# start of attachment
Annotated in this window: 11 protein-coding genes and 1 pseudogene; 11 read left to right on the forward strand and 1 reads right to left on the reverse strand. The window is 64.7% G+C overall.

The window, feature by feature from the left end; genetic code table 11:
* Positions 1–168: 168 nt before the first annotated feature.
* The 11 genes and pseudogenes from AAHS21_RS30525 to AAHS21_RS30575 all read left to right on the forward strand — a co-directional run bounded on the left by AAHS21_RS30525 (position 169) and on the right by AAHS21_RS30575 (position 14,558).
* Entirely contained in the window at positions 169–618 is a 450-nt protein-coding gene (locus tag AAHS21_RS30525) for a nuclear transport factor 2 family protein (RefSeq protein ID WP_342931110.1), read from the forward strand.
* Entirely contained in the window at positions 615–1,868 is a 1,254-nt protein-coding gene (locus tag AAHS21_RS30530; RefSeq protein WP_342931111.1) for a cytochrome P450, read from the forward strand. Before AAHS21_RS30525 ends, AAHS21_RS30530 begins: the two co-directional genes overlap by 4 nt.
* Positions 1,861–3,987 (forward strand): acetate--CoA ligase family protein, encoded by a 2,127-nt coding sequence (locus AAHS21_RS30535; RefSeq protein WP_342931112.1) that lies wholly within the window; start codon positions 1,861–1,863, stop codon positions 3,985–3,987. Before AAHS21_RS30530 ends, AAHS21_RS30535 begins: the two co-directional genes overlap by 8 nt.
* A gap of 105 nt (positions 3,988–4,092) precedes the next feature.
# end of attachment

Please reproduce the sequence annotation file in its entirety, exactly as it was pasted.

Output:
Annotated in this window: 11 protein-coding genes and 1 pseudogene; 11 read left to right on the forward strand and 1 reads right to left on the reverse strand. The window is 64.7% G+C overall.

The window, feature by feature from the left end; genetic code table 11:
* Positions 1–168: 168 nt before the first annotated feature.
* The 11 genes and pseudogenes from AAHS21_RS30525 to AAHS21_RS30575 all read left to right on the forward strand — a co-directional run bounded on the left by AAHS21_RS30525 (position 169) and on the right by AAHS21_RS30575 (position 14,558).
* Entirely contained in the window at positions 169–618 is a 450-nt protein-coding gene (locus tag AAHS21_RS30525) for a nuclear transport factor 2 family protein (RefSeq protein ID WP_342931110.1), read from the forward strand.
* Entirely contained in the window at positions 615–1,868 is a 1,254-nt protein-coding gene (locus tag AAHS21_RS30530; RefSeq protein WP_342931111.1) for a cytochrome P450, read from the forward strand. Before AAHS21_RS30525 ends, AAHS21_RS30530 begins: the two co-directional genes overlap by 4 nt.
* Positions 1,861–3,987 (forward strand): acetate--CoA ligase family protein, encoded by a 2,127-nt coding sequence (locus AAHS21_RS30535; RefSeq protein WP_342931112.1) that lies wholly within the window; start codon positions 1,861–1,863, stop codon positions 3,985–3,987. Before AAHS21_RS30530 ends, AAHS21_RS30535 begins: the two co-directional genes overlap by 8 nt.
* A gap of 105 nt (positions 3,988–4,092) precedes the next feature.